Knowledge for better food systems

Co-producing actionable knowledge for sustainability

This paper addresses the concept of co-production of actionable knowledge - where researchers and decision makers interact iteratively to produce knowledge that can be acted on, instead of a one-way flow of information from researchers to decision makers - in relation to research on environmental sustainability. 

The paper sets out three principles of producing actionable knowledge:

  1. Substantive interactions between those who create knowledge and those who use it.
  2. Ensuring equitable relationships between all parties to the process, e.g. by evenly sharing power and responsibilities, and by considering who is or is not included in the process.
  3. Producing knowledge that is useful to decision makers. 

The paper notes that evaluating whether the process of producing actionable knowledge has been effective can be difficult, because of the often large time lag between producing knowledge and any social or ecological results being seen, and because of uncertainties in the extent to which any particular piece of knowledge has contributed to an outcome.

It proposes using “principles-focused evaluation”, whereby the following three questions are asked:

  1. Were the three principles of actionable knowledge (above) meaningful to all participants?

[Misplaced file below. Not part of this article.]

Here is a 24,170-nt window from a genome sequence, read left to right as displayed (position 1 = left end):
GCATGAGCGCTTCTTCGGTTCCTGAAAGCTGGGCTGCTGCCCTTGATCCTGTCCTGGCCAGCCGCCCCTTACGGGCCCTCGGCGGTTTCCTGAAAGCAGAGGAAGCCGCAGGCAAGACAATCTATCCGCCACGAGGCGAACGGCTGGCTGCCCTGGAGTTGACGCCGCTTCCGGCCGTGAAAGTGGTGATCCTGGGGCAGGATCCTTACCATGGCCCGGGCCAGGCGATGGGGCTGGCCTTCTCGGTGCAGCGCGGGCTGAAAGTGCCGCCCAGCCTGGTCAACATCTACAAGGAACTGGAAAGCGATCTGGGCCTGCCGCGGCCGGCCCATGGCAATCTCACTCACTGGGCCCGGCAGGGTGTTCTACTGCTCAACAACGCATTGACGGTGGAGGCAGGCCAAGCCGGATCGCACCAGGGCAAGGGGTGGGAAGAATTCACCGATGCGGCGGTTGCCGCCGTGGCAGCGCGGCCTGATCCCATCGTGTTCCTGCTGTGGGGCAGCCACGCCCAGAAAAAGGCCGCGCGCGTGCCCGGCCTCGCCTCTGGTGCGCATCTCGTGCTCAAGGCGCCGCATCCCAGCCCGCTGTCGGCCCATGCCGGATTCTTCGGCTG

2. Did all participants stick to the principles during the knowledge production process?
  3. Did the process produce the desired results? This could be assessed by recording the participants’ perspectives on how the knowledge might be used, and identifying possible pathways by which the knowledge might produce an impact (including indirect or less tangible routes, such as through attitude change or development of networks).

The paper notes that funders have perhaps contributed towards a separation between basic and applied research by maintaining separate funding streams for each type of research, but that funders are well placed to encourage, test and experiment with alternative research methods, such as by requiring researchers to use some form of co-production or by offering training.

 

Abstract

What makes knowledge relevant to environmental sustainability actionable, and how can its societal impacts be evaluated? Scholars and practitioners have increasingly advocated that the traditional linear model of knowledge production, with its unidirectional flow of information from researchers to policy-makers, be replaced by a new approach in which researchers and knowledge-users meaningfully interact to co-create knowledge that is actionable in decision-making. This popular model — co-production — has advanced thinking on how to create usable knowledge. In practice, however, co-production has not been a single approach, but instead a diversity of forms of engaged research. Further, the jargon may both obfuscate governance dimensions and limit understanding of what works. Improved distinction among the different ways researchers and societal partners interact can enable attentive and effective engagement across contexts. Recognition of this diversity is necessary in advancing the processes and impacts of actionable knowledge for sustainability.

 

Reference

Mach, K.J., Lemos, M.C., Meadow, A.M., Wyborn, C., Klenk, N., Arnott, J.C., Ardoin, N.M., Fieseler, C., Moss, R.H., Nichols, L. and Stults, M., 2020. Actionable knowledge and the art of engagement. Current Opinion in Environmental Sustainability, 42, pp.30-37.

Read the full paper here. See also the Foodsource resource What are the influences on our food choices?

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